“That could have gone better,” Fury baited, and Phil graced him with an unconvinced look.
“I believe Agent Romanoff is correct, Sir,” Phil said in his most I-am-an-accountant voice, “I think an explanation at this juncture would behoove us all.”
Fury grinned, wide and terrifying, and rounded the table. “Right you are Cheese. You first, and then your team.” He stalked out the door, his coat flapping behind him like a cape. Phil gave Romanoff and the others a vaguely apologetic glance and then followed.
Fury’s explanation was less then exemplary. They had used some hokey magic thing from New Zealand to bring him back to life, but the actual healing had taken longer than they thought it would, and then he just wouldn’t wake up. He hadn’t told the Avengers that Phil was alive because he had actually died, Fury had used his death to manipulate them into playing nice, and then there had been no guarantee that Phil was ever going to wake up. Fury then debriefed him on what had happened when he’d awoken and had sent him on his way.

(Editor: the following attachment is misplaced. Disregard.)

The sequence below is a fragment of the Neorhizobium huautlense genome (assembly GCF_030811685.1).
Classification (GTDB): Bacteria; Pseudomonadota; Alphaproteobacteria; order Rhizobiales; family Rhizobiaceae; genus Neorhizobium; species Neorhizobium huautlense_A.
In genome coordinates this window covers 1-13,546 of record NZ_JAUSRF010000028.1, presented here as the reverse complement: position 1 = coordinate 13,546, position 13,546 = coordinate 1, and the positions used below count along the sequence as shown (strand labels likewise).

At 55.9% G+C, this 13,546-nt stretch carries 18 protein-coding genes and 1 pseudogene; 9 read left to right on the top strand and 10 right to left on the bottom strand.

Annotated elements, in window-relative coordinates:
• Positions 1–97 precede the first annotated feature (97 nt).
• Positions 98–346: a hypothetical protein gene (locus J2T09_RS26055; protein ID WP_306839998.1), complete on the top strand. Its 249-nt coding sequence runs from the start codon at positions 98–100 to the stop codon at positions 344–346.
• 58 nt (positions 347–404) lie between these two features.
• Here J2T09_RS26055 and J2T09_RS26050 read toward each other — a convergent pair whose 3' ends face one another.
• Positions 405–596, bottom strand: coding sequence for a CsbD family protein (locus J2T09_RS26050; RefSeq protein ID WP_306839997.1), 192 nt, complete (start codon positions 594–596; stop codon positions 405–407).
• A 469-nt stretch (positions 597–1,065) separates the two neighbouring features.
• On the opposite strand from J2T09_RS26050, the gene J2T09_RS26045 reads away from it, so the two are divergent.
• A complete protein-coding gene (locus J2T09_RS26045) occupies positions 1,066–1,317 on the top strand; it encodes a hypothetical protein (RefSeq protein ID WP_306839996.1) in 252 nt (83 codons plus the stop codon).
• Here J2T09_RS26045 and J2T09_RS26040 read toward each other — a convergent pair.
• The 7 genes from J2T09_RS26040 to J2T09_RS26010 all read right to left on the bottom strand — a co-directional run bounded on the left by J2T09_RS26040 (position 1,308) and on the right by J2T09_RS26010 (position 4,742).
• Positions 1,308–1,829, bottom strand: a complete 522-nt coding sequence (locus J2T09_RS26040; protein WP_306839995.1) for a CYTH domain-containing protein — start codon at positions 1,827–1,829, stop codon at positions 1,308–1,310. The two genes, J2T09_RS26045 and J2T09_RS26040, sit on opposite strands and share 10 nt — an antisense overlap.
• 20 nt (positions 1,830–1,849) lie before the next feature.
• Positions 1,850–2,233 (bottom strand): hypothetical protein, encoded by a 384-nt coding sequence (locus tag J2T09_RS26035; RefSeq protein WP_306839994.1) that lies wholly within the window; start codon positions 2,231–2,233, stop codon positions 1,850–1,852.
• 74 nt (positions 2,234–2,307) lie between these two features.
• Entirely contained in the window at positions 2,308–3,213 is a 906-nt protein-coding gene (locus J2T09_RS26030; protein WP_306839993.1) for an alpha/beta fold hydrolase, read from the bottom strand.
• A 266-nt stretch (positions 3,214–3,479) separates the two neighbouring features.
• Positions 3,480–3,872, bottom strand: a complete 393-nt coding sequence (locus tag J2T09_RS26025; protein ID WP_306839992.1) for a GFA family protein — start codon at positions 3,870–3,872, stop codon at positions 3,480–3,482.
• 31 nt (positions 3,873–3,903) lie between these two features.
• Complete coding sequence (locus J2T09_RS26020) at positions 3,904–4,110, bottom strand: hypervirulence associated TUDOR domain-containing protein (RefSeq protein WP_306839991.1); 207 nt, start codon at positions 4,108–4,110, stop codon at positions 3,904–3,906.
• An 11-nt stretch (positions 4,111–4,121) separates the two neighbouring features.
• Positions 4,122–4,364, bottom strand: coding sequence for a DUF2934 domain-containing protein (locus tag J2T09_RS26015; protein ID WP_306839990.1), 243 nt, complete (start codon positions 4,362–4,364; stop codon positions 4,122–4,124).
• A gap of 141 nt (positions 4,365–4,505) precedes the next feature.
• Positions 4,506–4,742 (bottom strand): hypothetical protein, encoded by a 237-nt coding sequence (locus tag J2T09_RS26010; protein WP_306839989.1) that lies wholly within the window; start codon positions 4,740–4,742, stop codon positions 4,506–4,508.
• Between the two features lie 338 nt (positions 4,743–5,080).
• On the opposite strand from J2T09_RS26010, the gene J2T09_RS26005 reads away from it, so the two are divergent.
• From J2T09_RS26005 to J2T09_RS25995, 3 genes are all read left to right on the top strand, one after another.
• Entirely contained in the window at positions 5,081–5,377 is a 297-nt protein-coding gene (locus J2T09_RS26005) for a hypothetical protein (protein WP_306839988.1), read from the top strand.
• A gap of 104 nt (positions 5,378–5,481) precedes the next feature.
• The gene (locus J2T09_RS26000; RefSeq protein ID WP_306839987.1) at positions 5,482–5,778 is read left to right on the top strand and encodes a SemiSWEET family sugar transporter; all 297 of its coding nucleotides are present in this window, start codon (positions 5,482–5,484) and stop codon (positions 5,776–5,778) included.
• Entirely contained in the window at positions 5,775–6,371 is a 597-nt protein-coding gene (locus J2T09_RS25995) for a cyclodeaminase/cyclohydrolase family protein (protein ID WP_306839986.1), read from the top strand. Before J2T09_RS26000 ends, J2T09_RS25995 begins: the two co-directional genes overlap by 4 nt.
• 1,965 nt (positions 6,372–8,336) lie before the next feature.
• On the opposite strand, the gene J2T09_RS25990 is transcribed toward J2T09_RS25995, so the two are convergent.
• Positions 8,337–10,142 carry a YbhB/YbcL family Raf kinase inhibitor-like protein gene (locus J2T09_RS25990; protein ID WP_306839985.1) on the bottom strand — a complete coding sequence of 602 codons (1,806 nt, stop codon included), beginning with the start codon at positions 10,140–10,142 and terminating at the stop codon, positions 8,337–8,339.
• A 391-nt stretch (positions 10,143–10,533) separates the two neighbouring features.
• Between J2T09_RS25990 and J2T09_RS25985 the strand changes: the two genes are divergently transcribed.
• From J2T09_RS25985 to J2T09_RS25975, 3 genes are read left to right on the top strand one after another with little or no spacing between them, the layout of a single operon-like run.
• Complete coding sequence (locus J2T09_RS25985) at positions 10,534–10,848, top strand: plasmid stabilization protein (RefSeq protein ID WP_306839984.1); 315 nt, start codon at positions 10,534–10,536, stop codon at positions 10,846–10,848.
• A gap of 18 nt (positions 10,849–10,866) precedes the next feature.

“Go coddle your superheroes, Agent,” Fury had demanded, and Phil had to roll his eyes because of course Fury was going to punish him for dying by making him retell what he’d just learned to the Avengers. Of course he was. Because he was that kind of person.
Once the Avengers (including Clint, they must have rounded him up somewhere) knew the whole tale they were accepting. Captain Rogers welcomed Phil back into society with open arms. Banner introduced himself formally. Stark promised him his own floor at what he was apparently now calling Avengers Tower, and told him he’d set him up with a way for Phil to catch up with everything he’d missed during his nap. Even Romanoff had nodded and told him she’d schedule him for sparring practice.
Clint said nothing. He stood silent and pale and did not speak. He did not scream or joke or run away. He just stared at Phil until Phil could do nothing but lower eyes.
Clint did not speak to him for three weeks.
Three weeks of the silent treatment. Three weeks of Stark nattering on about his new phone and Jarvis’s new protocols, and complaints about their missions. Three weeks of trying to assist Thor and Captain “Call me Steve” Rogers in getting caught up to date to the 21st century in the areas of governmental policy, social rights issues, and any technology besides a StarkPhone. Three weeks of getting Banner to trust him (though at least with Banner he didn’t have to learn how to climb through vents). Three weeks of Romanoff pushing him and pushing him until he could feel his strength returning, even as he again and again got thrown to the mat. Three weeks of getting nothing out of Barton in his presence at all. Three weeks.